He became a superstar in Pittsburgh, and many writers somewhat resented his fame, which he carried rather haughtily at times.
Still, denying Kiner entry for 13 ballots was cruel and unusual punishment for no crime in particular, as Kiner (whose career totals are admittedly diminished by his retirement at 32) did everything well offensively: He hit 369 career home runs, drew 1,011 walks, struck out only 749 times and had an adjusted career OPS 49 percent better than the league average.
A lifetime New York Giant, Terry played just 14 seasons but hit .341 for his career. He played first base, never won an MVP and was not special as a baserunner or power hitter, but he was a great pure hitter.
Terry is the classic example of the right person to make wait at the ballot box: He was great, likely great enough to merit election, but he was not an obvious candidate, so the writers took time enough to put him in the right historical context and determine his true merit.
In the end, perhaps, they just couldn't say no to that face.
For a long while, though, the writers disdained players (like Maranville) whose primary value derived from their defensive skills. Maranville played just as the dead ball was coming alive, and his wizardry at shortstop became more and more valuable as the ball got hit harder and harder.
Only Luis Aparicio has a lower OPS among Hall of Fame position players, though, and Aparicio wasn't around yet, so Maranville had to wait 14 years for the writers to determine that his defense at the toughest position in baseball had tremendous value.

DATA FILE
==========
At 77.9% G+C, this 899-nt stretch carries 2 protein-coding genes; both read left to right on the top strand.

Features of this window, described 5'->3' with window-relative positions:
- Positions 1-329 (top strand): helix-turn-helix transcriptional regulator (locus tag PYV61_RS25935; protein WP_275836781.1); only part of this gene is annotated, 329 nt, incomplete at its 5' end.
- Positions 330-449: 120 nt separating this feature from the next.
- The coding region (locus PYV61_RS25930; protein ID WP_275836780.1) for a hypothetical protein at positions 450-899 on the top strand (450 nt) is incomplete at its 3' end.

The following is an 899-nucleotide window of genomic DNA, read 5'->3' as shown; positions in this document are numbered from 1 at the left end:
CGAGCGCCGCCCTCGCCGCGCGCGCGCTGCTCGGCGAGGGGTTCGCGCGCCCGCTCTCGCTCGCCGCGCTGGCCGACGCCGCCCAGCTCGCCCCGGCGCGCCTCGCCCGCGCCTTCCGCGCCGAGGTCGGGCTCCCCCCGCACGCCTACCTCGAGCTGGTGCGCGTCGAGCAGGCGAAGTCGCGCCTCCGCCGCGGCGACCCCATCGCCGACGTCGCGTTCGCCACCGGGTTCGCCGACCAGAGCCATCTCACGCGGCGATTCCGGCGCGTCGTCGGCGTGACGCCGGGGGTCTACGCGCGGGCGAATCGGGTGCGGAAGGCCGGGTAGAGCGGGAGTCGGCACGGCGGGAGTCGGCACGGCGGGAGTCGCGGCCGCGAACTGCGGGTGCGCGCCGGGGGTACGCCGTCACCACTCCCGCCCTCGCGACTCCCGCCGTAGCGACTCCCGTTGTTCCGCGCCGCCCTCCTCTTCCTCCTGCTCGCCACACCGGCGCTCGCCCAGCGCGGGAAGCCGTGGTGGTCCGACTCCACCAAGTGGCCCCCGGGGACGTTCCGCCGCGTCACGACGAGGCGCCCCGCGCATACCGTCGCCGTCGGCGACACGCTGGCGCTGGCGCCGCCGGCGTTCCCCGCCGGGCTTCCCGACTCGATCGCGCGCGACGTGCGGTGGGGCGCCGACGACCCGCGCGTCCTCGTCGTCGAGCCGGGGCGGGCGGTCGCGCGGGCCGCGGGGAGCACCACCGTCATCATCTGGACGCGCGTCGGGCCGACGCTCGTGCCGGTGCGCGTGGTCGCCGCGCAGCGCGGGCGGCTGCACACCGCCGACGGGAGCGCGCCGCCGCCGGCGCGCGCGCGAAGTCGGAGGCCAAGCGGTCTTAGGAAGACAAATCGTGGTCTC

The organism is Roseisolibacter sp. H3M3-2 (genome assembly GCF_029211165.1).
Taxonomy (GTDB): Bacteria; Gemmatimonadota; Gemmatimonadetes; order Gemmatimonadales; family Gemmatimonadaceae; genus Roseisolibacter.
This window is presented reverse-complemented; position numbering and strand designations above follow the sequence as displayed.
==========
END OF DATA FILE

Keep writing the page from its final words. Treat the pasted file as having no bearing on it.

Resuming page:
Like Terry, Blyleven is a player whom the writers were smart to wait a bit on. That said, with all the information now available to us, he probably should have been in five years ago.
He fell short of 300 wins, but he did eclipse 3,000 strikeouts, and he had much better control than most people remember. Stat geeks found brilliant ways to debunk a number of defamations that frankly never should have gained any momentum, and it finally became untenable to keep Blyleven out.
To those who still maintain that he does not belong, and that Jack Morris does, I have nothing to say.
Sneaking in with just a few votes to spare on his final ballot probably was not the way Jim Rice wanted to reach Cooperstown, but reach it he did in 2009.
Rice is such a borderline player that getting in any sooner would have seemed somehow wrong, but he did crank 382 career home runs. He won three home run titles and a well-deserved MVP award, and he played his whole career for the Red Sox.
Rice belongs in the Hall, but it is not necessarily a tragedy that he was made to wait.
Are you ready for this? Vance got in on his 16th ballot.
That feat can never be repeated, since players now drop off the ballot after 15 years of eligibility, but then, who would want to repeat it?
Vance did not win his first big-league game until age 31, having bounced around the minor leagues and failing to catch on prior to 1922. Beginning that year, though, he won seven straight strikeout titles. He led the league three times in WHIP and eight times in strikeout-to-walk ratio. He won 50 games in 1924-25 combined.
All in all, Vance would probably have been much better appreciated in the modern era. Luckily, the writers eventually came around on him anyway.